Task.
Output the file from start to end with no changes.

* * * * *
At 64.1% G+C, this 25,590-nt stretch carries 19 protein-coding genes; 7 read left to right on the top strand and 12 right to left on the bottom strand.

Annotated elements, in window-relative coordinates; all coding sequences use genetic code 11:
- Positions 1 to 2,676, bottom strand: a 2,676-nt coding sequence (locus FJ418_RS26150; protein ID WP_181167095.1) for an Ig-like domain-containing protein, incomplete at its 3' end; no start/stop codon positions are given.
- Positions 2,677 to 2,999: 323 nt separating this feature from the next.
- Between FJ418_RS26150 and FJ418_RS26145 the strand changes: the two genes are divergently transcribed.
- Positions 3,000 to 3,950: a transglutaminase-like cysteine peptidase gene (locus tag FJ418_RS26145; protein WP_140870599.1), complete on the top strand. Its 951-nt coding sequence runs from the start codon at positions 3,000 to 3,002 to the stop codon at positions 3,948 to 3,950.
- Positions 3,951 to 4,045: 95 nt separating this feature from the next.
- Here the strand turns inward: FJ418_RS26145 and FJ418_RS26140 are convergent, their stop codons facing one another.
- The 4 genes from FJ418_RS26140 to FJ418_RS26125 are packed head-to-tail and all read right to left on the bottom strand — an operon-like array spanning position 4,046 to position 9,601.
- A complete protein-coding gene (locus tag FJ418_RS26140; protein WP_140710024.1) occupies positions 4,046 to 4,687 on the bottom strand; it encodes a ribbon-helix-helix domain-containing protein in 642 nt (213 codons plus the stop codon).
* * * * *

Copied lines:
At 64.1% G+C, this 25,590-nt stretch carries 19 protein-coding genes; 7 read left to right on the top strand and 12 right to left on the bottom strand.

Annotated elements, in window-relative coordinates; all coding sequences use genetic code 11:
- Positions 1 to 2,676, bottom strand: a 2,676-nt coding sequence (locus FJ418_RS26150; protein ID WP_181167095.1) for an Ig-like domain-containing protein, incomplete at its 3' end; no start/stop codon positions are given.
- Positions 2,677 to 2,999: 323 nt separating this feature from the next.
- Between FJ418_RS26150 and FJ418_RS26145 the strand changes: the two genes are divergently transcribed.
- Positions 3,000 to 3,950: a transglutaminase-like cysteine peptidase gene (locus tag FJ418_RS26145; protein WP_140870599.1), complete on the top strand. Its 951-nt coding sequence runs from the start codon at positions 3,000 to 3,002 to the stop codon at positions 3,948 to 3,950.
- Positions 3,951 to 4,045: 95 nt separating this feature from the next.
- Here the strand turns inward: FJ418_RS26145 and FJ418_RS26140 are convergent, their stop codons facing one another.
- The 4 genes from FJ418_RS26140 to FJ418_RS26125 are packed head-to-tail and all read right to left on the bottom strand — an operon-like array spanning position 4,046 to position 9,601.
- A complete protein-coding gene (locus tag FJ418_RS26140; protein WP_140710024.1) occupies positions 4,046 to 4,687 on the bottom strand; it encodes a ribbon-helix-helix domain-containing protein in 642 nt (213 codons plus the stop codon).